MPS reacts to state’s roadmap to reopening schools

Some school systems are setting tentative start dates for the 2020-21 year.

Reaction to state superintendent's reopening plan

MONTGOMERY, Ala. (WSFA) - Montgomery Public Schools Superintendent Dr. Ann Roy Moore is reacting to the state’s release Friday of a roadmap for reopening in the wake of the COVID-19 pandemic.

“Since the start of the pandemic, we started thinking about our process of returning to school for the upcoming school year. MPS’s leadership team is working around the clock to address the specific needs of our system, ensuring that everyone is in a safe environment when we reopen our doors,” Supt. Moore said.

State Superintendent Dr. Eric Mackey released what the state is calling its “Roadmap to Reopening Alabama Schools” plan in a news conference, saying there will be traditional classrooms and online courses, but that “this will be the most difficult school year that we have ever faced.”

“We’re reviewing the state department’s guidelines, and I hope to have a finalized plan announced in the coming days,” Moore said.

Mackey is encouraging districts to start their academic year later, though he a specific date has not been set at this point. Some school systems have set those start dates including:

  • Chilton County Schools - Classes will begin for students on August 6 and employees on August 3. The system will be developing processes and procedures to return to school in the safest way possible for students and employees. The school system and individual schools will be working on plans to return and will have those completed as soon as possible. All students will be given the option of returning to the school buildings or being taught online to not have to return to the schools. Plans and school start dates are subject to change.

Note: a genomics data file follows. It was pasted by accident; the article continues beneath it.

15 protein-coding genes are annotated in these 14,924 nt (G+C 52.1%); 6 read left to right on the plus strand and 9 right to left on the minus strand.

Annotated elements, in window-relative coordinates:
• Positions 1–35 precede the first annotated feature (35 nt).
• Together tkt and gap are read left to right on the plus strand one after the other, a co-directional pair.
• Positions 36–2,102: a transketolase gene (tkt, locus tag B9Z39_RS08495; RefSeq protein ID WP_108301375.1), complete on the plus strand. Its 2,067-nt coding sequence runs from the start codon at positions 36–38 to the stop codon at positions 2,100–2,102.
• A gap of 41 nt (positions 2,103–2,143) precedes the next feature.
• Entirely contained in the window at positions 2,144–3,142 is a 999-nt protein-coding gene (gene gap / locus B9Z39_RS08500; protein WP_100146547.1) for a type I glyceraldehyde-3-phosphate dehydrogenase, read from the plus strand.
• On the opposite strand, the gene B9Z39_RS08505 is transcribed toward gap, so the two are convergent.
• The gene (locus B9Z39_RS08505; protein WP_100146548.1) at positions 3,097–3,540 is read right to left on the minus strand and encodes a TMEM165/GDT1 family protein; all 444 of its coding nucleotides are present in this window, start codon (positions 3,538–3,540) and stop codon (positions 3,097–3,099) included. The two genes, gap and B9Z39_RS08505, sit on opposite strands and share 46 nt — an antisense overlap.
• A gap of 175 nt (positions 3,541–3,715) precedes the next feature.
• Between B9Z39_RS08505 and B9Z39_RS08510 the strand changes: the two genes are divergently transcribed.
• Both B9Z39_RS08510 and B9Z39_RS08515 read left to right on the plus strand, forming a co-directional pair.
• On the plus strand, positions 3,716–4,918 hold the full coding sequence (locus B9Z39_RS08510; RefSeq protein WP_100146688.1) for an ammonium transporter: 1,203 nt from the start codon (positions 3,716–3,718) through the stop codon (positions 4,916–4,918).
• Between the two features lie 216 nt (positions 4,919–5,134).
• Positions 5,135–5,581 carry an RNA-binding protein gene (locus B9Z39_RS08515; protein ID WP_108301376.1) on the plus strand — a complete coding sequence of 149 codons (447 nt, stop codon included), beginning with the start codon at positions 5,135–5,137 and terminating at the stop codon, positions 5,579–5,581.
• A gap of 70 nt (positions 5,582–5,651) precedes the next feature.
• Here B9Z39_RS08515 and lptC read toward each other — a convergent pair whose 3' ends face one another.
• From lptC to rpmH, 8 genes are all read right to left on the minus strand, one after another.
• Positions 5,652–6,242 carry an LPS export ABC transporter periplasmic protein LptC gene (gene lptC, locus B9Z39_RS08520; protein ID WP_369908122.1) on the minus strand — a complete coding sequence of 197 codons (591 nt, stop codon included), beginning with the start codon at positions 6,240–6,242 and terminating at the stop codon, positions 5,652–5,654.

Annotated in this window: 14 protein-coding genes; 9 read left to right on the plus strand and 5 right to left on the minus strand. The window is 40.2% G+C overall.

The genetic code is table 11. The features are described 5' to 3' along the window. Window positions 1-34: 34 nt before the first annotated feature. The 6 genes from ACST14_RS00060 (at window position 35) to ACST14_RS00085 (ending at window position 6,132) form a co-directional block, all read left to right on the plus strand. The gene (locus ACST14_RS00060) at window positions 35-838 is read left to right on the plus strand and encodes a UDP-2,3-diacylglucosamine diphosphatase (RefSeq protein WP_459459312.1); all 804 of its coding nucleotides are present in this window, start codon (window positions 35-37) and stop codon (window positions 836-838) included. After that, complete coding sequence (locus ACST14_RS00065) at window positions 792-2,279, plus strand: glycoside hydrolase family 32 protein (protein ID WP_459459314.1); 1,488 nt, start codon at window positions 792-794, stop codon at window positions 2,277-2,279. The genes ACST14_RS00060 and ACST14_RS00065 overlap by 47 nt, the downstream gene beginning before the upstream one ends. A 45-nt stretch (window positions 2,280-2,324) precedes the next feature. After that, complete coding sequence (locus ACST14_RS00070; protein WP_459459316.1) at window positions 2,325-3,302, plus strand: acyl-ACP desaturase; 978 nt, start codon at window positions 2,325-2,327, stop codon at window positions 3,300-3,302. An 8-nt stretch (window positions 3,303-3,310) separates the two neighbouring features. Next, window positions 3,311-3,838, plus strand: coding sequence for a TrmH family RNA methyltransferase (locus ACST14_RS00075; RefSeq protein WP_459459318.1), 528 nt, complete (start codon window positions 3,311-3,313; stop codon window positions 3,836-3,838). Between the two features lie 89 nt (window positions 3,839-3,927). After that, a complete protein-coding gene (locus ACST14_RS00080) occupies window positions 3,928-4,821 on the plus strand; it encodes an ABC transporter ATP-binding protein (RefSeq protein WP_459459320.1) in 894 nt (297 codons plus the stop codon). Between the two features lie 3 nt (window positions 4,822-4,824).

• Crenshaw County Schools - Currently, the plan is for students to return to school on August 11 with two options for the school year: Traditional classes or virtual learning.

Autauga County Superintendent Spence Agee says that their district has been working tirelessly to develop a solid plan that includes extra cleaning, sanitation and extra resources for virtual learning.

“We were in contact with the state department and they had been providing some guidance and ideas. We took the state of Georgia roadmap to their back to school, then we took guidance from the CDC and the Alabama Department of Public Health and we started working on our plan weeks ago. We are probably about 90 percent complete,” said Agee. “We did a survey and we had about 1,200 students that did not have devices at home and we had to provide packets from them. We ordered 1,200 Chromebooks last night, so if we have to go back to virtual learning we will have Chromebooks for them.”

Macon County officials have also spent the last few weeks developing a plan for students’ safe return to school.

“We will have a solid plan really in the next few days, because my staff and I have been working continuously, and after getting the roadmap today, we just went back in and looked at those things that might be non-congruent, that we need to go back and tweak and look at,” said Macon County Superintendent Dr. Jacqueline Brooks. “We’re hoping to roll something out to our parents immediately after the Fourth of July.”

Despite that, some concerned parents say they’re just not ready to send their kids back to the classroom.

“I think that we should have options. Even as an adult, we don’t want to be in a crowded room with people, so why do they think it’s fair for kids to be in a crowded room with people? I have already looked into doing online schooling for my kids for the upcoming year, so, I mean, that’s something that we will be doing either way,” said Chanel Klein.

“Both of my children - they have asthma - so that puts me a little bit more on warning of I don’t want my child to contract this with my youngest son in kindergarten. I’m just - these are five and six-year-olds, there’s no way to separate them at all times,” said Stephanie Little.

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